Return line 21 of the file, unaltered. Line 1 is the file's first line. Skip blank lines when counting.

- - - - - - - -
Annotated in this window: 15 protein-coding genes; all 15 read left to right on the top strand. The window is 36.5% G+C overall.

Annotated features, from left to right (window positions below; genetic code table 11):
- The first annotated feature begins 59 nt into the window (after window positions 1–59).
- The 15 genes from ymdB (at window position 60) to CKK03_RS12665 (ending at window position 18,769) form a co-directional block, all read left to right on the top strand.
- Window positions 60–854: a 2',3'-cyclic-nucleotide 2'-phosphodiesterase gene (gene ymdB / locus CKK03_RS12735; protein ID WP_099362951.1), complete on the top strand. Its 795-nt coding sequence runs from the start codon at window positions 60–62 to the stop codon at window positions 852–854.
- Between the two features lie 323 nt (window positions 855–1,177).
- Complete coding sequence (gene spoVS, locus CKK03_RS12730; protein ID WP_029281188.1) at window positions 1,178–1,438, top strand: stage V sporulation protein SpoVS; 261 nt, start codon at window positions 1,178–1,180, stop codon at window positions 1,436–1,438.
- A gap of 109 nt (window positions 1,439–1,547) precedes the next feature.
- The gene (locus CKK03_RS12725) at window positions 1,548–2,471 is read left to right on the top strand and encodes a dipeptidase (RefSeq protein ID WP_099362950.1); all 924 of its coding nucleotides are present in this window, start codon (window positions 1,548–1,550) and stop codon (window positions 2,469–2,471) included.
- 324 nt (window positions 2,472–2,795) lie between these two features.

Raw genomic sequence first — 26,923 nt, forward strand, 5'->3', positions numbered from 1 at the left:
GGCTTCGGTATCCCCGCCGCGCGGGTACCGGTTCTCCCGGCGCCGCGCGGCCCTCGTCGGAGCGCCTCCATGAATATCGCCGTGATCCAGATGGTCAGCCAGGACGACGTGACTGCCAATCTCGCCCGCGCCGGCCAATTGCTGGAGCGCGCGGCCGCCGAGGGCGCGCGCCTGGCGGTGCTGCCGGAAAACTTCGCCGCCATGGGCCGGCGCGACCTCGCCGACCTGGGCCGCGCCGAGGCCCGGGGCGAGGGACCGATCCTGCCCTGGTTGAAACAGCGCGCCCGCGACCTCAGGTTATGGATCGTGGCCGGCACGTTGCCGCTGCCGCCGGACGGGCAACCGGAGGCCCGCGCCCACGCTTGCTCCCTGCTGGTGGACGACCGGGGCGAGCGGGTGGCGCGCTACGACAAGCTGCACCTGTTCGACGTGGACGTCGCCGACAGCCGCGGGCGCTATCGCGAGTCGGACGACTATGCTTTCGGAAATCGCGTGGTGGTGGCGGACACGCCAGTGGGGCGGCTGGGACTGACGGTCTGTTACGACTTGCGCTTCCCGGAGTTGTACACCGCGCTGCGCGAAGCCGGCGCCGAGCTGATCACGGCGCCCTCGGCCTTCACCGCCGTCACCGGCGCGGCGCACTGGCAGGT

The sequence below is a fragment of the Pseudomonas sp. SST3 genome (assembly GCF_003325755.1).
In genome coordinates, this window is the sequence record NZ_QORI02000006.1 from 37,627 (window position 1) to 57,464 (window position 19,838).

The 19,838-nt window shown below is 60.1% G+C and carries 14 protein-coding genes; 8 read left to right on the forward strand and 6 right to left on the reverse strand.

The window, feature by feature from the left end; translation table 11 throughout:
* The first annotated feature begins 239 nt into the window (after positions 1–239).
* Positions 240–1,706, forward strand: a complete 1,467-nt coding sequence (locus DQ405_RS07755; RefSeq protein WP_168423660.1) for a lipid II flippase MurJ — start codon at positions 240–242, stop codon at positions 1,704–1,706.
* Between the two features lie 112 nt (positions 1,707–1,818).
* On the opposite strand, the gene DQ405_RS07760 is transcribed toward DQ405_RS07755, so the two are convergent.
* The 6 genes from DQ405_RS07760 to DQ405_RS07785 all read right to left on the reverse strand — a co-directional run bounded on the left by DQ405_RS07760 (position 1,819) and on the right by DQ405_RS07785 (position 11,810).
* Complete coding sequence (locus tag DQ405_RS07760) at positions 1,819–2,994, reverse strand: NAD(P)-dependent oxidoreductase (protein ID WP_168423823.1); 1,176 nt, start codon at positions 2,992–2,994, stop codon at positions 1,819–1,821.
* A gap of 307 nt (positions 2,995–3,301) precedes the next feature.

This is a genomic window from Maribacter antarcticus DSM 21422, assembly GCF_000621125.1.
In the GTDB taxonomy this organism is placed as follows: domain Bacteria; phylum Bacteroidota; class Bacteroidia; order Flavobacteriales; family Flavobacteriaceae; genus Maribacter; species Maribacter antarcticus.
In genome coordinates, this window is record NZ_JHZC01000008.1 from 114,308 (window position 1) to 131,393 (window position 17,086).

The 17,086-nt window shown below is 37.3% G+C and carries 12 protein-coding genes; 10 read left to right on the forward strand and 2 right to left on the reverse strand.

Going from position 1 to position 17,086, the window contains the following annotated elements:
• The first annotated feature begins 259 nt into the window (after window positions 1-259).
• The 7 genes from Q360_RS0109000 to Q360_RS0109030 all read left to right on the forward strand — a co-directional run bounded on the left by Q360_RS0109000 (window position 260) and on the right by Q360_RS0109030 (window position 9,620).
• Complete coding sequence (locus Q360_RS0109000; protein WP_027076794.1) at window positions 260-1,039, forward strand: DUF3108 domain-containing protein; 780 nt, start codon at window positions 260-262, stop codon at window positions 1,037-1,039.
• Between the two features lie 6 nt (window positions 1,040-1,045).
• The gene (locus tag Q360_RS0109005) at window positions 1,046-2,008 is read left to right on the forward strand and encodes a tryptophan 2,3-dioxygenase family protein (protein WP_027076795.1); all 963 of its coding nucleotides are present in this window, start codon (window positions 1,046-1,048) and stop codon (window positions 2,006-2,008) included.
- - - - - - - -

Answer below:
* The 6 genes from DQ405_RS07760 to DQ405_RS07785 all read right to left on the reverse strand — a co-directional run bounded on the left by DQ405_RS07760 (position 1,819) and on the right by DQ405_RS07785 (position 11,810).